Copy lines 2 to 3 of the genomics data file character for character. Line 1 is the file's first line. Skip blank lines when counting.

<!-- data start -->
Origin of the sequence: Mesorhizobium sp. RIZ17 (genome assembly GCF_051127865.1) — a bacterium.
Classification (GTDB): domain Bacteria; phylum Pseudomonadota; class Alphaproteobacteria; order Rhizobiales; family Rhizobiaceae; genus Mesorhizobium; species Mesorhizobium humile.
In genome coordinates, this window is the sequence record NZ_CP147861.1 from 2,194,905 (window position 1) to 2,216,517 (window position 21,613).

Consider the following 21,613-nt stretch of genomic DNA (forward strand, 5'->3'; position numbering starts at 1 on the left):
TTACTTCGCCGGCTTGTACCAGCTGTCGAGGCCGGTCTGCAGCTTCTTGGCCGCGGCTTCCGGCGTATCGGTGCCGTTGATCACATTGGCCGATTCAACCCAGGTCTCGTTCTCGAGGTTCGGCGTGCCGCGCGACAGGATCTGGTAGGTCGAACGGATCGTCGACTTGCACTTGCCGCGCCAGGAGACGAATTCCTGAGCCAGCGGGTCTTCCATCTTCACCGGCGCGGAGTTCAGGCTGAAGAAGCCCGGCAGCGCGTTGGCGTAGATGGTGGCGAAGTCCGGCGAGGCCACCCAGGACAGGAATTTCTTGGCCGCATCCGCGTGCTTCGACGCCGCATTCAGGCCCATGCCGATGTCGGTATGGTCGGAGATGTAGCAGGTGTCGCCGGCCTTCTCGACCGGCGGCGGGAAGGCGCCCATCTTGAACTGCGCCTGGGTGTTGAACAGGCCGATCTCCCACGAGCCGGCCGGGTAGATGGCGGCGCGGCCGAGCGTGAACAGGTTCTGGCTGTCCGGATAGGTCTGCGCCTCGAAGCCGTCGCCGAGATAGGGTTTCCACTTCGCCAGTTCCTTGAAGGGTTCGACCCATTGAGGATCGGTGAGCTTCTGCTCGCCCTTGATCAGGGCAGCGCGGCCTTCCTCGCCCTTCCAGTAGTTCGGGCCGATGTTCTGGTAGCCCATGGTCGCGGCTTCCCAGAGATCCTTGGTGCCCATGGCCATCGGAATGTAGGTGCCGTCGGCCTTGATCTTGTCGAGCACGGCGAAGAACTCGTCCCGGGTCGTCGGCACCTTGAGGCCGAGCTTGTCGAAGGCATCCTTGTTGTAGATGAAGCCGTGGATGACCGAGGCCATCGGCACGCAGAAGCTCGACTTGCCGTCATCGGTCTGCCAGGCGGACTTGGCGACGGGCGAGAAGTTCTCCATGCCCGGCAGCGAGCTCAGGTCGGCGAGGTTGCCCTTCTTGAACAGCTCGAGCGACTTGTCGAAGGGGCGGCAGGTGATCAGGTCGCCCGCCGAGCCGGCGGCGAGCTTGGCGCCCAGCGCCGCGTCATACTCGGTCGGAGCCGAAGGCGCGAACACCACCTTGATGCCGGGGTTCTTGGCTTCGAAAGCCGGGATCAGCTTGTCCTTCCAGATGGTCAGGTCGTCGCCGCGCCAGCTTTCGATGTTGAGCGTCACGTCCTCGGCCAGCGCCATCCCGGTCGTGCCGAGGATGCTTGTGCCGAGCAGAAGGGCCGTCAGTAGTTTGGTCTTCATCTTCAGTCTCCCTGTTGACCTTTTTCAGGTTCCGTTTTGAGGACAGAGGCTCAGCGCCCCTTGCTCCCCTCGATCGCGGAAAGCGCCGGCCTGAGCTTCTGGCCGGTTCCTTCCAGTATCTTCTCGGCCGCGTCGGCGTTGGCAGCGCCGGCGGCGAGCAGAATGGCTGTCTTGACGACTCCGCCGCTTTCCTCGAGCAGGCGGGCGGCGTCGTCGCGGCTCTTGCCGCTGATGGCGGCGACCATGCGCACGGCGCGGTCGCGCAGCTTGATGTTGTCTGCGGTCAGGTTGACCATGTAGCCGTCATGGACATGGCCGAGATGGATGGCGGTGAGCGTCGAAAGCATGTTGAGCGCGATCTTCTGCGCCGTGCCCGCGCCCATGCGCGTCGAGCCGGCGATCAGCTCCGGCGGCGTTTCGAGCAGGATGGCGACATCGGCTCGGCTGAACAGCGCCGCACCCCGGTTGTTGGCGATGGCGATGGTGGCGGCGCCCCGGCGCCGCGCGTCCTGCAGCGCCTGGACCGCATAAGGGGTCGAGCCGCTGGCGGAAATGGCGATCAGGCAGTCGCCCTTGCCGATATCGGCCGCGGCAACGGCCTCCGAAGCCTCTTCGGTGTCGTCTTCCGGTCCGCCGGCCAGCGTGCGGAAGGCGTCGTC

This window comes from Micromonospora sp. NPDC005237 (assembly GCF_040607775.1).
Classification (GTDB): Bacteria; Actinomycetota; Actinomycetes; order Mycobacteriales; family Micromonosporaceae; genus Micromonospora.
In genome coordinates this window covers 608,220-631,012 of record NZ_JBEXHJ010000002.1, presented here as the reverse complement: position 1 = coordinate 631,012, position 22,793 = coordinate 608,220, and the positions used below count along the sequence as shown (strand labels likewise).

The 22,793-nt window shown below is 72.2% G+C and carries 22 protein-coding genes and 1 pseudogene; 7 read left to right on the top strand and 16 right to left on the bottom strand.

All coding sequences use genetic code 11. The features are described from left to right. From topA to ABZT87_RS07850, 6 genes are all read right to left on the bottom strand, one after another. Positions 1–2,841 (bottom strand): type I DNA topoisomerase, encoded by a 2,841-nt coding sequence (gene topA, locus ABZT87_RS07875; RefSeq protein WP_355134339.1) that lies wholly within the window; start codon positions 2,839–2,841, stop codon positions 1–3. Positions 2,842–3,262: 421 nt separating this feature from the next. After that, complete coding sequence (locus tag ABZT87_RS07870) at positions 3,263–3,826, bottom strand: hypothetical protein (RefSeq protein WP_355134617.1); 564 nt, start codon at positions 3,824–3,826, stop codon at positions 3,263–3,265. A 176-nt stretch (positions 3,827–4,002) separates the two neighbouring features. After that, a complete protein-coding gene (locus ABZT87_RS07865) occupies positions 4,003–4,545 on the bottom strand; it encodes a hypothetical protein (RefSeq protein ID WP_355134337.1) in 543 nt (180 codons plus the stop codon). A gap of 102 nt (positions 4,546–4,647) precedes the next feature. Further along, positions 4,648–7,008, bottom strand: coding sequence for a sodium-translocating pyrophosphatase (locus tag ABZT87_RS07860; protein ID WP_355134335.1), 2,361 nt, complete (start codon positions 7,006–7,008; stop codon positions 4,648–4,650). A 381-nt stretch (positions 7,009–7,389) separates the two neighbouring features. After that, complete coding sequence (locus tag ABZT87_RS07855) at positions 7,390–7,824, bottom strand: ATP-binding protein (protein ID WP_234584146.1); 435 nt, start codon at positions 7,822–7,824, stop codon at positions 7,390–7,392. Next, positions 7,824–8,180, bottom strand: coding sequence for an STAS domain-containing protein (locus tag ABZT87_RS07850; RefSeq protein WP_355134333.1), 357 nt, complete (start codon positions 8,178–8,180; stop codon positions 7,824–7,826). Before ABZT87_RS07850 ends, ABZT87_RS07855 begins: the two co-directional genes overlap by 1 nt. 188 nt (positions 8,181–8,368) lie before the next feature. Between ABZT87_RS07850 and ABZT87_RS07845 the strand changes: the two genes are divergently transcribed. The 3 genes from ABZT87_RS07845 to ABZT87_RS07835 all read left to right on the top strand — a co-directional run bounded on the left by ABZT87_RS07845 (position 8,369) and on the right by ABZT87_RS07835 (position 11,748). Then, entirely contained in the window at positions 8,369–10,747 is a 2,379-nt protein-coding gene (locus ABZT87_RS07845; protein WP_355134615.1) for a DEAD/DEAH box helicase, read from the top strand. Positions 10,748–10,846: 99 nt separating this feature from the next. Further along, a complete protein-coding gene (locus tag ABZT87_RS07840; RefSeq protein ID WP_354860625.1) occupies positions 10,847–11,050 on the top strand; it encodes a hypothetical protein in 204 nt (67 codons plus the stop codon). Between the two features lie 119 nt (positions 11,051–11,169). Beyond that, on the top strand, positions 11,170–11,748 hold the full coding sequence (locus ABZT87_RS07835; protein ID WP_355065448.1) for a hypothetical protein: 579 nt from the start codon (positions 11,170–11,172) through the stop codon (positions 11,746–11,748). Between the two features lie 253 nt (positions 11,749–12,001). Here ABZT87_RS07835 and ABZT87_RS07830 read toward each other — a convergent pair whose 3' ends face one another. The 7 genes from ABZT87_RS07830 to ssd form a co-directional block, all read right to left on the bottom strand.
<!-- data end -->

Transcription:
Classification (GTDB): domain Bacteria; phylum Pseudomonadota; class Alphaproteobacteria; order Rhizobiales; family Rhizobiaceae; genus Mesorhizobium; species Mesorhizobium humile.
In genome coordinates, this window is the sequence record NZ_CP147861.1 from 2,194,905 (window position 1) to 2,216,517 (window position 21,613).